by Rick Grant
Grade: B+ / Rated R / 118 min
In this cautionary tale, a well connected international bank is controlling arms sales by lending the money to make these purchases to rogue nations. They are into money laundering and destabilizing governments to sell arms to their adversaries. In other words, whoever controls the debt controls the movement of weapons and other funds. The bank’s influence is pervasive with its poison tentacles in every nation’s leadership and police department.
An Interpol Agent Louis Salinger (Clive Owen) and Manhattan Assistant District Attorney Eleanor Whitman (Naomi Watts) have joined forces to investigate this bank. They have evidence that anyone who opposes the bank’s deals ends up dead from accidents or heart attacks. Salinger is convinced these deaths are murders and the bank’s CEO is having people killed to cover up his illicit dealings.
The David and Goliath tale pits Salinger and Whitman against powerful forces of greed and influence. When one of the bank’s henchmen (Armin Mueller-Stahl) is arrested, he tells Salinger that “It’s too big to bring down”.
Nonetheless, Salinger and Whitman track down leads that turn up disturbing evidence that substantiate their theory that the bank will stop at nothing to protect their vast ill-gotten gains. Of course, by investigating the bank, Salinger and Whitman have become targets themselves. This creates suspense and thrilling action as Salinger and Whitman get close to the top of the bank’s chain of command with physical evidence.
The two high level detectives travel to exotic locations tracking down suspects and possible informants, but by the time they get to their destination, their witness is dead of what looks like natural causes. The two sleuths get very frustrated by the bank’s ability to derail their investigation.
Watts and Owen have compatible on-screen chemistry but no romantic involvement. Hey, no time for sex! Their characters are driven by a strong sense of justice and outrage that a bank could pull off capital crimes and get away with it. Owen is focused and intense as Agent Salinger, who rarely sleeps and is driven by his personal vendetta because the bank has killed some of his friends. And yes, in one case he can prove it. But their arrested bank executive was right-the bank can reach out and kill anyone who gets in their way, and not miss a beat.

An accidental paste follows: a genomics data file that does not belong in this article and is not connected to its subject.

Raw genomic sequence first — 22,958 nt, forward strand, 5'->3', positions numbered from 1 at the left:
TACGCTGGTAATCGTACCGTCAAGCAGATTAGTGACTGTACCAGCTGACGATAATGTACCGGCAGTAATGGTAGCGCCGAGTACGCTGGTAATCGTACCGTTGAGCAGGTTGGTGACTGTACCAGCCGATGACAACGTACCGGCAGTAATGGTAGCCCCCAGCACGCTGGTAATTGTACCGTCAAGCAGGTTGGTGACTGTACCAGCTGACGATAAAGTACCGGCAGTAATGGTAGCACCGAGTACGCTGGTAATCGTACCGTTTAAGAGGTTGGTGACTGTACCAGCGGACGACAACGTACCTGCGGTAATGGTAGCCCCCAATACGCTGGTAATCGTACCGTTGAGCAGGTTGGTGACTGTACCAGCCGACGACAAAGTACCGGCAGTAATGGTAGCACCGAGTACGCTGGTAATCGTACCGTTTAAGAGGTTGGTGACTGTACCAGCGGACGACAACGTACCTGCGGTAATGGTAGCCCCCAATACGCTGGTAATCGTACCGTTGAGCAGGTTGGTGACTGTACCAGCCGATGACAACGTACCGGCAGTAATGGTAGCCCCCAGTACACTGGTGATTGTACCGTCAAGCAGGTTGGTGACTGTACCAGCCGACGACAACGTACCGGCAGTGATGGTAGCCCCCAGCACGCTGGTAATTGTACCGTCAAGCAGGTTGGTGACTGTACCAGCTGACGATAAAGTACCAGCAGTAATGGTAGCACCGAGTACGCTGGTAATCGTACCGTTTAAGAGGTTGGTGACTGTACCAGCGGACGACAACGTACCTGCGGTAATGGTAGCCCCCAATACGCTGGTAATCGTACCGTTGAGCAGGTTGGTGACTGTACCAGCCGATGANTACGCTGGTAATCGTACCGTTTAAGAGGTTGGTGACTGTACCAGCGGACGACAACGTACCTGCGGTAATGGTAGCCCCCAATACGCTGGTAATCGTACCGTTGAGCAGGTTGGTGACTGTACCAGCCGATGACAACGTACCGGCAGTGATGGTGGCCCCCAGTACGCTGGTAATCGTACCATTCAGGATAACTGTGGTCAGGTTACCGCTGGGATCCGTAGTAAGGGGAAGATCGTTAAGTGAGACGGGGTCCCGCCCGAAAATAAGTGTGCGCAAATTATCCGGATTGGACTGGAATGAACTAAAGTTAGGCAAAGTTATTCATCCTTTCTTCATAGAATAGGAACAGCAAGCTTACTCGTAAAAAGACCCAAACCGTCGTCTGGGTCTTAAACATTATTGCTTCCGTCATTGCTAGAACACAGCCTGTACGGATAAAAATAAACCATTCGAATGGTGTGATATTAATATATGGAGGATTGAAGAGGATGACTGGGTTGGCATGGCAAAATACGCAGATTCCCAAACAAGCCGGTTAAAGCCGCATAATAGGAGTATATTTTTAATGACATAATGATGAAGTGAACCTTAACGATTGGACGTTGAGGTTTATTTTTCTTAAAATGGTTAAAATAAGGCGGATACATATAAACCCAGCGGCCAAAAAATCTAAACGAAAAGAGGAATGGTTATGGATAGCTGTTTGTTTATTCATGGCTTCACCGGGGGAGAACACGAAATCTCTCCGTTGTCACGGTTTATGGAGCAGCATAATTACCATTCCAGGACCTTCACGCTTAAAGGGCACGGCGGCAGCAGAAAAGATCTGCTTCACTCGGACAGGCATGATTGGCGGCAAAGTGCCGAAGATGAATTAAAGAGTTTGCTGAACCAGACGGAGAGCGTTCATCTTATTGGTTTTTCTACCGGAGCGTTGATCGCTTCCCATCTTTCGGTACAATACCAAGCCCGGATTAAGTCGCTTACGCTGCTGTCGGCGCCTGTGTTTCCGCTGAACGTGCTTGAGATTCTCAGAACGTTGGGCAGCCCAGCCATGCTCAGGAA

Directed by Tom Tykwer and written by Eric Warren Singer, the script is tight and compliments the action surprisingly well. Tykwer orchestrated the action with a keen eye for creating thrilling sequences. The shootout at the Guggenheim Museum is spectacular. The bank sent in a hit-team armed with Uzis to kill another hitman and Salinger.
The bloody battle trashes the museum and kills or wounds many bystanders. It was a brazen assault that demonstrated the power of the bank’s influence. If they were willing to stage this high profile military-styled attack in broad daylight, then they didn’t care about the consequences. Anyone who could hurt the bank was eliminated-period!
This action-intrigue scenario is an adrenalin pumping experience for the audience. It’s plausible that a corporation or huge bank could wield this much power. Money talks volumes and can solve most any problem. But this bank never counted on Salinger’s determination to get justice-legally or not!